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O'Leary resume touts new entry: turnaround season

UCF AD plans to reward the coach he thinks can help program flourish

AP Sports Writer

ORLANDO, FL — Less than three months ago, Central Florida was mired in the nation's longest losing streak and expected to finish at the bottom of Conference USA.

Now, UCF is bowl bound for the first time. And George O'Leary's infamous resume is better than ever.

There's a reason Notre Dame hired him four years ago — O'Leary knows how to coach. He's proved that again at UCF, which he's transformed over the last few weeks from a punch line to a postseason team — one that will host the Conference USA championship game on Saturday against Tulsa.

For the Golden Knights, it's been a breakthrough.

For O'Leary, it's been a rejuvenation.

"There's nothing I can do about what happened at Notre Dame," O'Leary said. "A mistake was made. I paid a dear price for it. But, as my mom used to always say, 'God doesn't close one door, he opens another.' I think this was a door that opened and I'm making the most of it."

UCF is 8-3 and 7-1 in league play. The school is in the midst of the second-biggest one-season turnaround in NCAA football history. Only Hawaii's 1999 team, which improved 8 1/2 games over its 1998 record, has exceeded what the Golden Knights have done this year under O'Leary — a national coach of the year candidate.

He got his dream job at Notre Dame in 2001, only to resign a week later after admitting to falsifying his academic and athletic credentials on his resume for decades. His claims of having a master's degree in education and being a three-year college player at New Hampshire were ultimately proved untrue.

But UCF had no reservations about giving O'Leary a five-year contract in 2003. Now, school officials feel like geniuses for putting their program in his hands.

"We didn't hire him because of how many letters he had at New Hampshire as a football player or whether he had a master's degree or not," said UCF athletic director Steve Orsini, a captain on Notre Dame's 1977 national championship team. "And he's more motivated than ever, both for himself to clear his record professionally, and to turn this program around."

That process has advanced faster than anyone — O'Leary included — could imagine.

Most preseason magazines ranked UCF near the very bottom of all the 119 teams in Division I-A football. The team's media guide offered probably the most positive outlook, saying the Golden Knights "enter 2005 hopeful to continue to lay the groundwork for a successful football program."

Hardly a ringing endorsement. And O'Leary's goal for the season? Six wins.

"I got a lot of twisted eyes looking at me when I said that," O'Leary said.

The Golden Knights opened with a respectable 24-15 loss at South Carolina, then lost by 17 to South Florida. The program went exactly 700 days without a victory, and it seemed even longer to the players.

"After the USF game, I know a lot of guys were thinking, 'Here we go again," ' said senior defensive end Paul Carrington, a tri-captain. "But the fortunate thing about seasons is, it's not how you start them, it's how you finish them. And again, that's something Coach O'Leary has always stressed and instilled in us."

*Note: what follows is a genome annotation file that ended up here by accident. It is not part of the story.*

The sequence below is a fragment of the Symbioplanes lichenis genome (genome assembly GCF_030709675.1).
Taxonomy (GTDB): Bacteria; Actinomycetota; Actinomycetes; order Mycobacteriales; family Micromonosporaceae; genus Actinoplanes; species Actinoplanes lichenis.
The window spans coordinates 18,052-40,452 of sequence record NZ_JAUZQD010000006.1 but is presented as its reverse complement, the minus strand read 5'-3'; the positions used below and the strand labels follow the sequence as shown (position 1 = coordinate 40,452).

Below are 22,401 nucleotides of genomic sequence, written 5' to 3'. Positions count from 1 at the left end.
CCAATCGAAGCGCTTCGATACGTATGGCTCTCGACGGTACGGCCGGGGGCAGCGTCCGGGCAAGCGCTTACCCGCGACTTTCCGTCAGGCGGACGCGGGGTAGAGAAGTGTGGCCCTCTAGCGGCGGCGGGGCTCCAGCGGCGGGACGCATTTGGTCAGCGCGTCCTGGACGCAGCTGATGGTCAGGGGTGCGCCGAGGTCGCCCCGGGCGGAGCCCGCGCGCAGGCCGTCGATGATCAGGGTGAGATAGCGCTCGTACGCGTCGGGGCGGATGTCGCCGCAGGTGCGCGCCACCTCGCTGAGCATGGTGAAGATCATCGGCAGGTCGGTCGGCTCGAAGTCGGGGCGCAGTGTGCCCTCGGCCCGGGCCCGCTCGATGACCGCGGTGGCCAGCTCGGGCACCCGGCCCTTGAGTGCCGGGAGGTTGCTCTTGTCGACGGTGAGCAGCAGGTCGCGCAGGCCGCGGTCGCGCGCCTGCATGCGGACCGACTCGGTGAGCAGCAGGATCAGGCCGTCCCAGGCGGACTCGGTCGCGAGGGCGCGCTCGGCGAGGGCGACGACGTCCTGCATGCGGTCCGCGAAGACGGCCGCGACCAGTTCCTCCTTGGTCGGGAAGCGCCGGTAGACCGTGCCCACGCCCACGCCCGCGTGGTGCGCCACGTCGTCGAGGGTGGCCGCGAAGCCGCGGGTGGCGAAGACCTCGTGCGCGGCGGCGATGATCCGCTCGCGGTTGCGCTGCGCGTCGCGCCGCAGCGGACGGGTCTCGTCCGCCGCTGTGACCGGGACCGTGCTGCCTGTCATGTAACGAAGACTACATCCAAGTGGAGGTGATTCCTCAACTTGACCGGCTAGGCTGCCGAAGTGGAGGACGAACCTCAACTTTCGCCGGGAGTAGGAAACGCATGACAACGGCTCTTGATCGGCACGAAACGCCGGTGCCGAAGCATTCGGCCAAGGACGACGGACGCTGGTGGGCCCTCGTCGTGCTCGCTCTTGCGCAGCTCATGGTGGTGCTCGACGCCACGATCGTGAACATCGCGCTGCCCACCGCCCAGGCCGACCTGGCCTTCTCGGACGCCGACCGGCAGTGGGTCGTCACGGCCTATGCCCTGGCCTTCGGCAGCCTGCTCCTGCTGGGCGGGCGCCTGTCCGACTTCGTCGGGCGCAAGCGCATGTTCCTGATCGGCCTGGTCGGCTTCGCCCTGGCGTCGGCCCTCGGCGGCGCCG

UCF's 17-game losing streak ended with a win over Marshall, starting a run of eight wins in nine games for the Golden Knights, who have only 10 seasons of Division I-A football history and are in their inaugural Conference USA campaign.

"It wasn't just a win, it was breaking a lot of bad records we had at the time," O'Leary said. "Continuous losses in the country. The first win with this staff, a new staff that was here. I told the kids, we're going to throw all that in the garbage pail, throw the lid on and keep it on."

UCF hasn't exactly outclassed its opponents. But if there's any positive to glean from an epic losing streak, it's resiliency. And the Golden Knights have clearly shown that.

Only one of their wins was by more than 10 points. They've won five straight games and trailed in every one, including a 12-point halftime deficit last week at Rice, and an 11-point deficit the previous week at UAB.

"It's definitely surreal, how everything's worked out for us," Carrington said.

Until now, UCF's biggest football accomplishment was the exploits of Daunte Culpepper, who threw and ran for 12,432 yards from 1995-98.

The school is planning a 45,000-seat on-campus stadium and has indicated that it will do whatever is necessary to keep O'Leary if any other program comes to woo the man who was 2000's national coach of the year at Georgia Tech.

"We're going to do the right thing," Orsini said. "He has earned us to step up now, too. He has done his job. It's time for us to do our job and do the right thing for him. He and his staff have earned that. He has a chance to create the program, the next big Division I program in the state of Florida."

Whether O'Leary stays or goes, the Golden Knights could have an extremely bright future. Most of the team is composed of freshmen and sophomores, with only a handful of seniors in key roles.

"When you come back to college and you go 0-11, I'm sure there was a lot of doubters," O'Leary said. "But I never doubted that we were going to win. And you know, could-ofs and would-ofs don't get it done. So I've moved on from what happened at Notre Dame. And I'm real happy for this program here."

02/23/07 10:43 AM

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